When global telecommunications company Vodafone merged its Dutch business with Ziggo, the country’s largest cable provider, one of the biggest challenges company leaders faced was internal: joining two very different workplace cultures. While all Vodafone employees, including its leaders, had become highly mobile with all-unassigned workspaces and the ability to work wherever they wanted, Ziggo relied on assigned workstations in the open plan and private offices for its executives.
When two cultures are so different, a merger can be very disruptive. An “us vs. them” dynamic can easily develop, creating tensions that undermine whatever synergies the merger was supposed to achieve. From the onset, VodafoneZiggo leaders wanted to minimize that threat. Their aim was to create a single company with one ambition and one way of working – to combine the best of both companies in order to create a new, merged story. The workplace wasn’t an afterthought in achieving that goal. Instead, it anchored the strategy.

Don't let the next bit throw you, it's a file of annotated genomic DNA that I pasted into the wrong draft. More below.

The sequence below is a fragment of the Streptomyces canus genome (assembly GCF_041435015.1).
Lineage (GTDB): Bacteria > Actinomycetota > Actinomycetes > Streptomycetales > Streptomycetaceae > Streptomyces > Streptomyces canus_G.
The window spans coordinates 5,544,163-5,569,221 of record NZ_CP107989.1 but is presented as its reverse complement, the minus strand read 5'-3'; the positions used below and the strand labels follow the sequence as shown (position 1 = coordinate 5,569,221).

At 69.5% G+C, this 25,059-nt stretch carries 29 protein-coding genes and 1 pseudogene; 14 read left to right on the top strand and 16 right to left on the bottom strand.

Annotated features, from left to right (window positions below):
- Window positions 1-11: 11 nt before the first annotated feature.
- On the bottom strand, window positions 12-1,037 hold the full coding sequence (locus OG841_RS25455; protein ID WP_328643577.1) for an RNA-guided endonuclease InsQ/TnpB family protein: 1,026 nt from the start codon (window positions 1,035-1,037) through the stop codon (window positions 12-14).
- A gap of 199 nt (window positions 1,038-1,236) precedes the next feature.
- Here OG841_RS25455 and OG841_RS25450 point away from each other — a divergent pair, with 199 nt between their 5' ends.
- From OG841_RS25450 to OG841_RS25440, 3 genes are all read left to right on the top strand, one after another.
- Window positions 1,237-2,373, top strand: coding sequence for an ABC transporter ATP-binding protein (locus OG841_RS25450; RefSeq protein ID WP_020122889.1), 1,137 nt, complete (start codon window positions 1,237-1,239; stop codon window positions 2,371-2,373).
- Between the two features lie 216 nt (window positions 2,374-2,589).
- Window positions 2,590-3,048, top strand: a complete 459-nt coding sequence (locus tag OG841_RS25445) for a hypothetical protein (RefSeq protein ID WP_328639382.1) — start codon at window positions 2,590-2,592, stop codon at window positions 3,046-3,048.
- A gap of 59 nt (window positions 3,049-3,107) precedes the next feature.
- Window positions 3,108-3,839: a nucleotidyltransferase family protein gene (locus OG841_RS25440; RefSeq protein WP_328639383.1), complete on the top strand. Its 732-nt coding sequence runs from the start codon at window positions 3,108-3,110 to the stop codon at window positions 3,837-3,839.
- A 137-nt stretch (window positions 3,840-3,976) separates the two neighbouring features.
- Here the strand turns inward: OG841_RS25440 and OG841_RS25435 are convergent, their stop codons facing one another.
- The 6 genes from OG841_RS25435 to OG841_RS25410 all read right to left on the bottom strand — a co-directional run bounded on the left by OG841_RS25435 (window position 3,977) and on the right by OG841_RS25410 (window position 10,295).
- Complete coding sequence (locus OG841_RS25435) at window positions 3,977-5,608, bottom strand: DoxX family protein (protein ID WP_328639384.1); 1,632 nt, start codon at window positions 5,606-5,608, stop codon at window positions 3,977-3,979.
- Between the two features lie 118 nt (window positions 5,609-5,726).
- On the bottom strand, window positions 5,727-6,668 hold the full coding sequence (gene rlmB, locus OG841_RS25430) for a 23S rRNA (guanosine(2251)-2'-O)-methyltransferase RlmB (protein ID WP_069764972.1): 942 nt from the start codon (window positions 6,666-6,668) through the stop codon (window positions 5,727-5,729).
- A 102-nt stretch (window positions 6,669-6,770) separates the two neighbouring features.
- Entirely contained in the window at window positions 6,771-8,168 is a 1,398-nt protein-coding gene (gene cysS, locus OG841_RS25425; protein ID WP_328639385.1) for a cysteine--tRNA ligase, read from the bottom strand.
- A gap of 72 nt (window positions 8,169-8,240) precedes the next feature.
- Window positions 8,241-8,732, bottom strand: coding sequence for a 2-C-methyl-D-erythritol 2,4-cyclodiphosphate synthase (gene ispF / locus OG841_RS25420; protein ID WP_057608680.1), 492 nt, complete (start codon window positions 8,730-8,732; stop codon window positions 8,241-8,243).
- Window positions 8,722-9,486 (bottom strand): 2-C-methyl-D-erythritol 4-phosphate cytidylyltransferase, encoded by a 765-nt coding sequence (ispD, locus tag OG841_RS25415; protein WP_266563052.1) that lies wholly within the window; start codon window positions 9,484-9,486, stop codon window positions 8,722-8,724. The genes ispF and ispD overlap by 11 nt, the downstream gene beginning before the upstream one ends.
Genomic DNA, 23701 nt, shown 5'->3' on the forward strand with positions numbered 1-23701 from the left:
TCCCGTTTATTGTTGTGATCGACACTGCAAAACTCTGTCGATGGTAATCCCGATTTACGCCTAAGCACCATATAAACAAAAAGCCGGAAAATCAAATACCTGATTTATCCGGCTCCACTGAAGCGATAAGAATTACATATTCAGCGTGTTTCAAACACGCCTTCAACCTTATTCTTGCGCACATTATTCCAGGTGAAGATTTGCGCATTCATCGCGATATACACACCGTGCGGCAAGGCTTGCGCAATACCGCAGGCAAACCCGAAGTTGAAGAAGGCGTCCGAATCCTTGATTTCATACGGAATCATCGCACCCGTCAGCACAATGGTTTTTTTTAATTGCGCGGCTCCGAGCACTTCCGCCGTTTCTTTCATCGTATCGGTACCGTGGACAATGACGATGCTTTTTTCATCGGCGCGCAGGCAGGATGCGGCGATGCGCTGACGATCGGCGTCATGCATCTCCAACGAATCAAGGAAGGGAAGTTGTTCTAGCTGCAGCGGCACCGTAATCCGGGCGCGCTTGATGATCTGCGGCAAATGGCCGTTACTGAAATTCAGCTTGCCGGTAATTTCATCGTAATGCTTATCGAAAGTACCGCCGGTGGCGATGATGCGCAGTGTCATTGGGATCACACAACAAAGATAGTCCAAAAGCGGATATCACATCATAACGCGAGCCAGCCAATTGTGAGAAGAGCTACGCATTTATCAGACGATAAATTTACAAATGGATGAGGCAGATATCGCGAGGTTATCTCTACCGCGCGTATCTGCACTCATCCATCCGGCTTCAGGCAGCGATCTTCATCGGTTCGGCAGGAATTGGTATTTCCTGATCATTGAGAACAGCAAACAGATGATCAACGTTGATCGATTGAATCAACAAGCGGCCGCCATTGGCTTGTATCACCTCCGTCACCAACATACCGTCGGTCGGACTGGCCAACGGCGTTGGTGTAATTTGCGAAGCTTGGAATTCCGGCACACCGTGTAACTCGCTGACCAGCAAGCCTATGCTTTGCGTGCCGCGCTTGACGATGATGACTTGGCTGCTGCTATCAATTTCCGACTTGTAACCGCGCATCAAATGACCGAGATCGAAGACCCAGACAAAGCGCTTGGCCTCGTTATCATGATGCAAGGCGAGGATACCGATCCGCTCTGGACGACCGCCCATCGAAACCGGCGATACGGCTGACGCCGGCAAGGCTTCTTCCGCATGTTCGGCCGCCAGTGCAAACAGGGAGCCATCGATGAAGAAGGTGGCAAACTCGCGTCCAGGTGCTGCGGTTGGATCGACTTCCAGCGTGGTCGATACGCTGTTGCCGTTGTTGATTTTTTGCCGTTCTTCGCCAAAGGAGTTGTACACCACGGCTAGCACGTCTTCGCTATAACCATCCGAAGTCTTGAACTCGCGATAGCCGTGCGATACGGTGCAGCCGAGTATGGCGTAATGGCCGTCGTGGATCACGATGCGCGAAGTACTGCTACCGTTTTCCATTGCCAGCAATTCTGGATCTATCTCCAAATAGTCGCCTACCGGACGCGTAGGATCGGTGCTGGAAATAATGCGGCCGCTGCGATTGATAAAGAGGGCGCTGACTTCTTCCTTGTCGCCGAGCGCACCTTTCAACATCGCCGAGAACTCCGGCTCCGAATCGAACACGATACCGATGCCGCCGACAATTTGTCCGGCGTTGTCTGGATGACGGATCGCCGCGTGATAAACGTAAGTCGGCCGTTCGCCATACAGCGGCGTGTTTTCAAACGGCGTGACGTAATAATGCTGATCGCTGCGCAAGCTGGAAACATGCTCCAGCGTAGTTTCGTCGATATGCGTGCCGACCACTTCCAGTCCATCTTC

Rather than focusing on site rationalization as a necessary routine to achieve economies of scale, VodafoneZiggo leadership understood the vital importance of creating a new central office that would leverage the power of space to successfully blend both companies into a new and vibrant shared culture. They recognized the crucial importance of creating a workplace that would enhance all employees’ feelings of belonging and connection.
An urban dynamic of individuality and interdependence inspired the design of the new facility.
“We knew that everything we did from the merger onward would need to deal with our ambition of being one company with one way of working. There would be no ‘old days’ anymore,” says Roel Polmans, project lead. “We wanted to create an office space where you don’t need to be but rather would want to be because it’s more engaging, it’s more productive and it’s more enjoyable.” In addition, leaders wanted to be sure that the image of innovation reflected in the Vodafone and Ziggo external brand images was also authentically experienced by employees every day on the job.
Adapting to People